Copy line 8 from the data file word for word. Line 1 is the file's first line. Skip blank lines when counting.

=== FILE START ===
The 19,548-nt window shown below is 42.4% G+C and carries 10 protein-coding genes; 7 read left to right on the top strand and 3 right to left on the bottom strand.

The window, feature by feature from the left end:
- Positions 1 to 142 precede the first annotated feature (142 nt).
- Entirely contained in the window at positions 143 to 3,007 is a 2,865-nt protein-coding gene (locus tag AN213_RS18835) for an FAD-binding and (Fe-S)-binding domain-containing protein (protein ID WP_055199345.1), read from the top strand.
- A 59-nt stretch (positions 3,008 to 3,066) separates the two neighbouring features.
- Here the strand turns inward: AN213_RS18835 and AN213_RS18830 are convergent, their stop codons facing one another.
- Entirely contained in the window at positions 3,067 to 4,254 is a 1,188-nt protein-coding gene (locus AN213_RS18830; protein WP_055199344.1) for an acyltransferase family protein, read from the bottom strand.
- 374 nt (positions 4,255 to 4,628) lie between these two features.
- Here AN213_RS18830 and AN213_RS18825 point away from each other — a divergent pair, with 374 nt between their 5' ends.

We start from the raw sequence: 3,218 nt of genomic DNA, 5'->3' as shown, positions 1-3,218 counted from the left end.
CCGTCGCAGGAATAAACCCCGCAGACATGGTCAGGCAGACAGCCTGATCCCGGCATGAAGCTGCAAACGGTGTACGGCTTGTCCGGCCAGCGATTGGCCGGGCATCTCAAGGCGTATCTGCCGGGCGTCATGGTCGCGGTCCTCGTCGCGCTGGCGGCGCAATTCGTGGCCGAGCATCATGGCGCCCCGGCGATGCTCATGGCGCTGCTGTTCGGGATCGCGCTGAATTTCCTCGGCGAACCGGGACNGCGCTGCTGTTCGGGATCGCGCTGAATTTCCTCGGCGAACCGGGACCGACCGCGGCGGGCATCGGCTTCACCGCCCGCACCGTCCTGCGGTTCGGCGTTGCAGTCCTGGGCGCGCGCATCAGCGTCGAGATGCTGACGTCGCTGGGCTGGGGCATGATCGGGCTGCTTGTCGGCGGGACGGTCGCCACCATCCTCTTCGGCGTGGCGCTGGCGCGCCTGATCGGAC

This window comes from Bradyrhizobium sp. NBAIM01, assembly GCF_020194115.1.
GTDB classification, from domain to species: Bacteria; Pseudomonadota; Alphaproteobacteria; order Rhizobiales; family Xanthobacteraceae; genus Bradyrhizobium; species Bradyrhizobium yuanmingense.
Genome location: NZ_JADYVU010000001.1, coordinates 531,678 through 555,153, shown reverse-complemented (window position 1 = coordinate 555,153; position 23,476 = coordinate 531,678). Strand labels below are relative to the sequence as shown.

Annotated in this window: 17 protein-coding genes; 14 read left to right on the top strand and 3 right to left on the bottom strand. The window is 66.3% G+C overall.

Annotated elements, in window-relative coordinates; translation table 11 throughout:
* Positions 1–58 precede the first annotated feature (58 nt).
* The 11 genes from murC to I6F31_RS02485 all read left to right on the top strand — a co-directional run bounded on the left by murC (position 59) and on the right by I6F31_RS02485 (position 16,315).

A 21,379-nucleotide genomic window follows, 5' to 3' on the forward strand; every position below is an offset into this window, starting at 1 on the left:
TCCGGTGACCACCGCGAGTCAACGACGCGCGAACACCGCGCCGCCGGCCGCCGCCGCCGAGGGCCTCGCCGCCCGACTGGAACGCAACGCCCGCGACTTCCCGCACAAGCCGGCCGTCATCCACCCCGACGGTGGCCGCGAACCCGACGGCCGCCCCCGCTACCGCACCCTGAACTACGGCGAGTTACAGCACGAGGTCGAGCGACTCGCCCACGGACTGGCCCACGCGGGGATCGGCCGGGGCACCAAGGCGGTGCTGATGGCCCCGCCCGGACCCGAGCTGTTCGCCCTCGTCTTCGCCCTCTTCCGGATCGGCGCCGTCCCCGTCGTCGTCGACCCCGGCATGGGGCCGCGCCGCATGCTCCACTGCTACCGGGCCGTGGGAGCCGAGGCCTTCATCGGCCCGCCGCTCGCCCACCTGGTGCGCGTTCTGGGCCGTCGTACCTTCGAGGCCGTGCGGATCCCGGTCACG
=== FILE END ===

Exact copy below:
- 374 nt (positions 4,255 to 4,628) lie between these two features.